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Looking like the flying car in "Back to the Future," a rendering shows the Terrafugia Transition in flight.

The long-held dream of building a flying car may be coming a big step closer to reality now that Geely, the deep-pocket parent of Volvo Cars has acquired Terrafugia, a start-up launched by a group of MIT alum.

Among an assortment of companies hoping to build flying cars, Terrafugia is one of the furthest along, with the Massachusetts-based firm already going airborne with prototype designs. More importantly, the Terrafugia Transition last year won a critical certification from the Federal Aviation Administration that would make it easier for owners to take to the air.

Funding from Zhejiang Geely could be what’s needed to push Terrafugia over the top, especially as it now faces a range of competitors hoping to take off with their own flying car and flying taxi concepts. That includes Slovakian start-up AeroMobil and Germany’s Lilium, as well as aerospace giant Airbus. Even Uber wants to get into the act, the car-sharing service recently announcing plans to take its operation airborne with a concept it has dubbed Uber Elevate.

“Don’t think of it as a car that flies.  Think of it as a plane that drives,” Carl Dietrich, the CEO of the Massachusetts-based firm and one of five former MIT graduate students who came up with the idea behind the Terrafugia Transition, told when the concept made its debut at the New York Auto Show in April 2012.

Wings and engine pods folded away, the Terrafugia is shown in driving mode.

(Has the era of the flying car finally arrived. Click Here for more.)

An early prototype, the TF-X, looked much like a private propeller-driven airplane with fold-up wings. The latest version of the Transition has a more sci-fi appearance, reminding some of the flying Delorean from the film, “Back to the Future.” The stubby, seagull-shaped wings fold out of the body, the propeller on the twin Rotax aircraft engine opening up like the wire frame of an umbrella.

The craft does not need a conventional runway for takeoff, instead taking off vertically, the engines then rotating forward for cruising. That shift from Vertical Take-off and Landing – or VTOL – to conventional fixed-wing aircraft gave root to the craft’s name, Transition.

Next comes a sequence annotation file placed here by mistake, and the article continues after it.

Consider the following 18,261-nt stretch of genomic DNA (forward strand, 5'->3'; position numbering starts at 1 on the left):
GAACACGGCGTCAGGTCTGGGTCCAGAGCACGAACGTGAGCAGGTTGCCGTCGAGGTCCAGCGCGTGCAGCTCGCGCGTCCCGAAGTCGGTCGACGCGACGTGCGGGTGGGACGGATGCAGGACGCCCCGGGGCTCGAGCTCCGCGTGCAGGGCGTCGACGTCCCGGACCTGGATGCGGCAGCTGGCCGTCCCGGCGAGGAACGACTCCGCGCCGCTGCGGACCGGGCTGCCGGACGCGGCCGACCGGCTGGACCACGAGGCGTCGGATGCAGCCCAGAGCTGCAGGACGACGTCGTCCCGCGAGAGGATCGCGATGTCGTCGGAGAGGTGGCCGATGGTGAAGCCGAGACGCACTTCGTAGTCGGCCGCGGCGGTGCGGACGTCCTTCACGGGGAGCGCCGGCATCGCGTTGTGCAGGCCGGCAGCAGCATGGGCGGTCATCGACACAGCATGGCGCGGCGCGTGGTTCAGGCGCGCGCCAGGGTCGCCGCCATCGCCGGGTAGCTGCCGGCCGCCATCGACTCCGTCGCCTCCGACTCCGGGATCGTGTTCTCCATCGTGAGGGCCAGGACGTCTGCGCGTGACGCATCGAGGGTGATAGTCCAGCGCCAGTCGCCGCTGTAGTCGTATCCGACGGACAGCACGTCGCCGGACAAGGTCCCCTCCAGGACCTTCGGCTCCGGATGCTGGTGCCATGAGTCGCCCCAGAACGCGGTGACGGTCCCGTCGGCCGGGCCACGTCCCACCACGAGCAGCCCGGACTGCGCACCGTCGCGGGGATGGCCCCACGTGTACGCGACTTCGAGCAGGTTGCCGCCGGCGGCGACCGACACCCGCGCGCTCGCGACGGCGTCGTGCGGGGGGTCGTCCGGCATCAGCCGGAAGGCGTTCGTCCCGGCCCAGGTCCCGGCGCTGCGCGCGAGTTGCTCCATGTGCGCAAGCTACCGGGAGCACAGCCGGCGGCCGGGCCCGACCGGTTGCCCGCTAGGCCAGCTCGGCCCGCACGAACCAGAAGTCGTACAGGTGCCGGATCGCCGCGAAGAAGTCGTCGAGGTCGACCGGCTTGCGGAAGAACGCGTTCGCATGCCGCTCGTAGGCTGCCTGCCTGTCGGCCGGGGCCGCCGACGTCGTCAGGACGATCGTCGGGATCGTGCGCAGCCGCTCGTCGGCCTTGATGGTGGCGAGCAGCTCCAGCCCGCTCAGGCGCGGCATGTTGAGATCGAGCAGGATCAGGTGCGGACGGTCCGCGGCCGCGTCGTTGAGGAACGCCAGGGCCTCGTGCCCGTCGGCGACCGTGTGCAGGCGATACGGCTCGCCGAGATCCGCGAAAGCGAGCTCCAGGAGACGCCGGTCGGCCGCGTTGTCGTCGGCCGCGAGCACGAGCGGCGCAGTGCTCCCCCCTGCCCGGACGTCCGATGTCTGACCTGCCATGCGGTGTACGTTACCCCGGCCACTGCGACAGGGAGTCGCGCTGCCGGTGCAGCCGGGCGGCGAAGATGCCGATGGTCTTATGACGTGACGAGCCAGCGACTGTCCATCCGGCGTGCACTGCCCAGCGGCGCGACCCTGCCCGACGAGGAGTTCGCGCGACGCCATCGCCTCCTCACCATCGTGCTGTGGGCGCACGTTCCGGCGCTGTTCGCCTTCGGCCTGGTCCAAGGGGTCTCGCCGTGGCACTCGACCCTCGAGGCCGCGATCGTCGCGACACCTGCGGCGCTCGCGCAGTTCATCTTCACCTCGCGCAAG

Terrafugia officials have suggested that could get a prototype of the Transition flying by 2019, with the production model on sale by the middle of the next decade.

The company got a big boost when the FAA agreed to certify the Transition as a Light Sport Aircraft. That LSA designation reduces the burden a driver/pilot faces, notably making it easier to get a license. The FAA had already granted Terrafugia a maximum take-off weight limit of 1,430 pounds back in 2010. That has been increased now to 1,800 pounds.

Terrafugia claims the Transition will be available to fly at a cruising speed of around 100 mph, with a ceiling of 10,000 feet and a maximum range of about 400 miles.

The start-up has also been exploring the idea of replacing those Rotax piston engines with electric motors that would be powered by a flying hybrid powertrain, somewhat likes what’s now found in the Chevrolet Volt. That fits in with the announcement made by Geely’s Swedish car subsidiary Volvo on Wednesday that it will shift to an entirely electrified powertrain line-up starting in 2019.

Terrafugia's TF-X prototype is already flying.

(Click Here for more on Uber Elevate.)

Terrafugia has generated enough credibility to raise nearly $6 million in capital after five rounds of funding. Among those betting on the company are Semyon Dukach, a Boston-based angel investor, as well as the venture capital firm Transcendent Holdings.

But the acquisition by Geely could accelerate development efforts considering the Chinese firms financial strength, according to some analysts who have been following the deal.

There is general consensus Terrafugia could get Transition airborne. What’s less certain is who will take off first. During a yearly luxury products conference in Monaco earlier this year, several companies, including AeroMobil, displayed flying cars and announced plans to begin taking advance orders.

That Slovakian company’s flying car has wings that can be opened or folded up in a matter of minutes, depending upon whether it is going to fly or drive. On the ground, AeroMobil claims its craft will top out at 100 mph and travel up to 434 miles between fill-ups. In the air, range jumps to 466 miles, with a top speed of 223 mph.

While a number of companies are looking to offer flying cars on the retail market, others are aiming to create flying cab services. That includes Uber, which announced the Uber Elevate concept in April.

The AeroMobil Flying Car in automobile mode.

“Urban aviation is a natural next step for Uber,” chief product officer Jeff Holden said ahead of the opening of a three-day Elevate Summit in Dallas. “That’s why we’re working to make ‘Push a button, get a flight’ a reality.”

Airbus is working on a similar concept and released an animation of what it intends to develop earlier this year.

(Why is Toyota teaming up with a flying car start-up? Click Here for the story.)

Then there’s Toyota, which recently revealed its involvement in a project aimed at getting a flying car airborne in time for the 2020 Tokyo Olympics. The Japanese automaker has hinted it might have longer-term goals for flying cars.

Another flying car proponent with deep pockets is Larry Page, the co-founder of Google, who has reportedly invested over $100 million so far on two such ventures.

So, Geely and Terrafugia will have to gain altitude quickly in what could become one of the biggest transportation races of the coming decade.

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